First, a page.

Finding how long a projectile is in the air: why does y=0 give the time that it lands and not the time that it is launched?

When using the formula below to find the time the projectile is in the air, why does y (vertical displacement) = 0 return the time at which the ball lands, and not the time at which the ball is released? Both occur at $y=0$.

$$y=v_0\sin(\alpha)t+\frac12 g\,t^2$$

• Where $v_0$ is the initial velocity, $\alpha$ is the angle of release from horizontal, $g$ is the local gravitational acceleration and $t$ is time.

It does both. $t=0$ is a solution to that equation just as well:

$$y=v_0\sin(\alpha) t+\frac{1}{2}gt^2\quad \Leftrightarrow \quad 0=v_0\sin(\alpha) \cdot0+\frac{1}{2}g\cdot 0^2\Leftrightarrow0=0$$

The reason that they don't find that in the solution you are showing is, that they devide through with $t$ during their reduction. To do this, they silently assume $t\neq 0$.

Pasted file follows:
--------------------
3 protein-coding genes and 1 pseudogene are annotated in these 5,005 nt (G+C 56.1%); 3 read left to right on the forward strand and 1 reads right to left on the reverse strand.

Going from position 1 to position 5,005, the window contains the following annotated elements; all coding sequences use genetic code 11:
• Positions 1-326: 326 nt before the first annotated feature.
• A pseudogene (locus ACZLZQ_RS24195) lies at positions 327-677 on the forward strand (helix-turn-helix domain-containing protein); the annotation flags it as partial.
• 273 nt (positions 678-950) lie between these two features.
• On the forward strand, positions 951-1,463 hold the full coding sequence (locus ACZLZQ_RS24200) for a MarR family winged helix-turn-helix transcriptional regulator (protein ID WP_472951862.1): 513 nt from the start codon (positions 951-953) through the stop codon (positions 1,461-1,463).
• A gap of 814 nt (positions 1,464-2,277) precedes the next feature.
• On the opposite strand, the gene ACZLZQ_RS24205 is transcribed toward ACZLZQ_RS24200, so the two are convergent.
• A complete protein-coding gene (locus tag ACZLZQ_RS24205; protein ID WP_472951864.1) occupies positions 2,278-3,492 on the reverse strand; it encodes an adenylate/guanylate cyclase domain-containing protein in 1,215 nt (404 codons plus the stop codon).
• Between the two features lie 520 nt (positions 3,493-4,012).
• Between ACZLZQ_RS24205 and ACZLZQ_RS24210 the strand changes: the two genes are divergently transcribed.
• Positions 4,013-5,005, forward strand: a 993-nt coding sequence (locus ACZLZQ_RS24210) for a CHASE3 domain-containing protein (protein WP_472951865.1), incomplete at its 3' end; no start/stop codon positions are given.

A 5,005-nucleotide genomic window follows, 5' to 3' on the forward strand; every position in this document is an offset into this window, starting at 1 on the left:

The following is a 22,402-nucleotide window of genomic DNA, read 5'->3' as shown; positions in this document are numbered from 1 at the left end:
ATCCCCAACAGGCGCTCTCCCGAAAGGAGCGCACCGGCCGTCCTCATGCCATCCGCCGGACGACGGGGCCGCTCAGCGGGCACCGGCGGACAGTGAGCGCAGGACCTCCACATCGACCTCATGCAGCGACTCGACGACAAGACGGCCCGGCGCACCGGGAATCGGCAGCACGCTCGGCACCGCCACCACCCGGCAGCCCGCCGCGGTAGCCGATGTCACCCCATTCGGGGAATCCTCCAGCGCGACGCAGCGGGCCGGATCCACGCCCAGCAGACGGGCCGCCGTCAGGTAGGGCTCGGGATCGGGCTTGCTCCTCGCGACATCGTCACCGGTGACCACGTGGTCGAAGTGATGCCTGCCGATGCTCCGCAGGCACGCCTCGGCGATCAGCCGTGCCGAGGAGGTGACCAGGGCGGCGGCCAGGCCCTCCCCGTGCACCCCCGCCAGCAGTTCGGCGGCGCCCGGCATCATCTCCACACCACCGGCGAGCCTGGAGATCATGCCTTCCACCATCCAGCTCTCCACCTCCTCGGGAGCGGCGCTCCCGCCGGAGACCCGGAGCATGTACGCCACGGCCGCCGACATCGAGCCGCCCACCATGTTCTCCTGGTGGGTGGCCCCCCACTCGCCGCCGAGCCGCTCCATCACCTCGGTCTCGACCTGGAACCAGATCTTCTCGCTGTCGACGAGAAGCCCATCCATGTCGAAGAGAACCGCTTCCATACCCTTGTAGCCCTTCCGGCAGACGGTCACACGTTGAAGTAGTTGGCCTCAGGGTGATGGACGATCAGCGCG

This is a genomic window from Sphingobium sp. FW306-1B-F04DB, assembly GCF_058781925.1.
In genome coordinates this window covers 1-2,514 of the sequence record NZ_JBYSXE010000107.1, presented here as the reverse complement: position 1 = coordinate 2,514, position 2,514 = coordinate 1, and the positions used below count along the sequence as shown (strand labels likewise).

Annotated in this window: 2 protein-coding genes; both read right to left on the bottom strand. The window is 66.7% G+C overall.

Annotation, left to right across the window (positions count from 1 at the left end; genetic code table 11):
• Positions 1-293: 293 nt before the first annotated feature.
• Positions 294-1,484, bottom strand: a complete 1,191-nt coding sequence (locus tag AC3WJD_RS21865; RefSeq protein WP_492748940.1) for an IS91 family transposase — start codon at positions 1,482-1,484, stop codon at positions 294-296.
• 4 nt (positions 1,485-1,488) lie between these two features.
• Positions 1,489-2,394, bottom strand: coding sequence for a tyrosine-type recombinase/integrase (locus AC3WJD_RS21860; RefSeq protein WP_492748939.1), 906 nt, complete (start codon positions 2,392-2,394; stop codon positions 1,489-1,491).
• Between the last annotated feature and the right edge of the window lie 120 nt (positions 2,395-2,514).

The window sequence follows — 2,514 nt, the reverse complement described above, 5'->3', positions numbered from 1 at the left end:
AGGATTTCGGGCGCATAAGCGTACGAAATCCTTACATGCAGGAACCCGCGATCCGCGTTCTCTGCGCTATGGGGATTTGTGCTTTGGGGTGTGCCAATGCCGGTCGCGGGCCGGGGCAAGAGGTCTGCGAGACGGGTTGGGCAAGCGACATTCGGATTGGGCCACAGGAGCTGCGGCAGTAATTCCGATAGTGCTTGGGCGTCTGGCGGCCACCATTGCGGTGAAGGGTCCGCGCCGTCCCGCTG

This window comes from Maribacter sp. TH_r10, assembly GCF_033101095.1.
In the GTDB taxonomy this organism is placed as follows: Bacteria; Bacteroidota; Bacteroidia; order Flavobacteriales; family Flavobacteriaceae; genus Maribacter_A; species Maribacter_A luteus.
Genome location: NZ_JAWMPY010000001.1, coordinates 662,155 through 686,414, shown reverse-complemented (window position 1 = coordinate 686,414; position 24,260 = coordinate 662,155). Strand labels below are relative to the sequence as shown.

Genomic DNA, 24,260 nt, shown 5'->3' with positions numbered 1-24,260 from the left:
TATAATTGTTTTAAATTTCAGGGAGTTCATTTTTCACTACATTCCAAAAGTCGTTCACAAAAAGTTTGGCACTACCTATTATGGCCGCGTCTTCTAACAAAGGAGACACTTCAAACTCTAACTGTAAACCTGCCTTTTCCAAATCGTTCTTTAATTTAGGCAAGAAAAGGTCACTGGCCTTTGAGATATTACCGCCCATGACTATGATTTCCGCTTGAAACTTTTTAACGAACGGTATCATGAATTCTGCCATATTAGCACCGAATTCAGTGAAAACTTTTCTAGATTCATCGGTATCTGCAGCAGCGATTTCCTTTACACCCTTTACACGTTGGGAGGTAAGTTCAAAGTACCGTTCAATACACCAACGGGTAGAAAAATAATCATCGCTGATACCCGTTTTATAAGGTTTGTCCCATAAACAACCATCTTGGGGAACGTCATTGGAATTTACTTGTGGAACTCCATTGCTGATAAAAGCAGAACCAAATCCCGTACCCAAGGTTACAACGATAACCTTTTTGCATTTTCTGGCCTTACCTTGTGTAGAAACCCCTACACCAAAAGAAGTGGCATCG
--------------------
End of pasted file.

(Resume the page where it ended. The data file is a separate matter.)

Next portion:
Thereby the solution(s) they get cover all cases except the $t=0$ case. To complete it, this case therefore ought to be checked seperately. And by doing that (by inserting $t=0$), you'll find that $t=0$ is indeed another solution, which gives you two solutions in total.

This could be avoided by not doing the divide-through-with-$t$ step and instead just using the usual solution formula for a quadratic equation.

• Thank you. The assumption when dividing through by t was what I did not understand/realise. – K-Feldspar Aug 11 '16 at 21:10

The equation of the trajectory gives both times. It is a quadratic so it has 2 solutions for time $t$. It can be factorised into the form
$y=(a+bt)t$
so $t=0$ is one solution and $t=-a/b$ is the other.

• Just to add, the reason that one of the solutions of this equation is $t=0$ is that it is derived with the assumption that the projectile is launched at $t=0$ from $y=0$. – xish Aug 11 '16 at 21:11